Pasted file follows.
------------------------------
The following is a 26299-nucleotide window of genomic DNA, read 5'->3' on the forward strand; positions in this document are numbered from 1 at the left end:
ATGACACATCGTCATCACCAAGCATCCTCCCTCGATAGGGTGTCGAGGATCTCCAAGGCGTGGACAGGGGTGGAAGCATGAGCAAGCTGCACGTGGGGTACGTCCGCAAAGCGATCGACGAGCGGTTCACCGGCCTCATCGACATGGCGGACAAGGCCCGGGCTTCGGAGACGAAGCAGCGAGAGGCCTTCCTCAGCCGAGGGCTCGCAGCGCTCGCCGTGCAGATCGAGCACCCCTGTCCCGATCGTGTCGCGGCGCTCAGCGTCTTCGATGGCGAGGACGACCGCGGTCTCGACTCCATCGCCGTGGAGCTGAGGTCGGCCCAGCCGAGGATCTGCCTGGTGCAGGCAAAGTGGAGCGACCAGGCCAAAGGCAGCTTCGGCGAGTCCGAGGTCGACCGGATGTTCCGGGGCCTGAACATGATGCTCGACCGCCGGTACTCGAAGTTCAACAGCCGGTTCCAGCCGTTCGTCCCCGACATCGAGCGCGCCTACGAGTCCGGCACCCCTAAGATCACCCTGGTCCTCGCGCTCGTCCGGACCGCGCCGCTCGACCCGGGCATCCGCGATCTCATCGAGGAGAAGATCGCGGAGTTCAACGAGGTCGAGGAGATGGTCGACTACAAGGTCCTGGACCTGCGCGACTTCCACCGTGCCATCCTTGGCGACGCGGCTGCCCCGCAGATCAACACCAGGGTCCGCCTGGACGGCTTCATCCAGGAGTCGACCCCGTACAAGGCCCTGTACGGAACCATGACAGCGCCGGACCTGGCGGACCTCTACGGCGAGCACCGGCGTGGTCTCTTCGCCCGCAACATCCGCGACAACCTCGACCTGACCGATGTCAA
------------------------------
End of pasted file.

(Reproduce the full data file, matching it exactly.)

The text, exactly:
The following is a 26299-nucleotide window of genomic DNA, read 5'->3' on the forward strand; positions in this document are numbered from 1 at the left end:
ATGACACATCGTCATCACCAAGCATCCTCCCTCGATAGGGTGTCGAGGATCTCCAAGGCGTGGACAGGGGTGGAAGCATGAGCAAGCTGCACGTGGGGTACGTCCGCAAAGCGATCGACGAGCGGTTCACCGGCCTCATCGACATGGCGGACAAGGCCCGGGCTTCGGAGACGAAGCAGCGAGAGGCCTTCCTCAGCCGAGGGCTCGCAGCGCTCGCCGTGCAGATCGAGCACCCCTGTCCCGATCGTGTCGCGGCGCTCAGCGTCTTCGATGGCGAGGACGACCGCGGTCTCGACTCCATCGCCGTGGAGCTGAGGTCGGCCCAGCCGAGGATCTGCCTGGTGCAGGCAAAGTGGAGCGACCAGGCCAAAGGCAGCTTCGGCGAGTCCGAGGTCGACCGGATGTTCCGGGGCCTGAACATGATGCTCGACCGCCGGTACTCGAAGTTCAACAGCCGGTTCCAGCCGTTCGTCCCCGACATCGAGCGCGCCTACGAGTCCGGCACCCCTAAGATCACCCTGGTCCTCGCGCTCGTCCGGACCGCGCCGCTCGACCCGGGCATCCGCGATCTCATCGAGGAGAAGATCGCGGAGTTCAACGAGGTCGAGGAGATGGTCGACTACAAGGTCCTGGACCTGCGCGACTTCCACCGTGCCATCCTTGGCGACGCGGCTGCCCCGCAGATCAACACCAGGGTCCGCCTGGACGGCTTCATCCAGGAGTCGACCCCGTACAAGGCCCTGTACGGAACCATGACAGCGCCGGACCTGGCGGACCTCTACGGCGAGCACCGGCGTGGTCTCTTCGCCCGCAACATCCGCGACAACCTCGACCTGACCGATGTCAA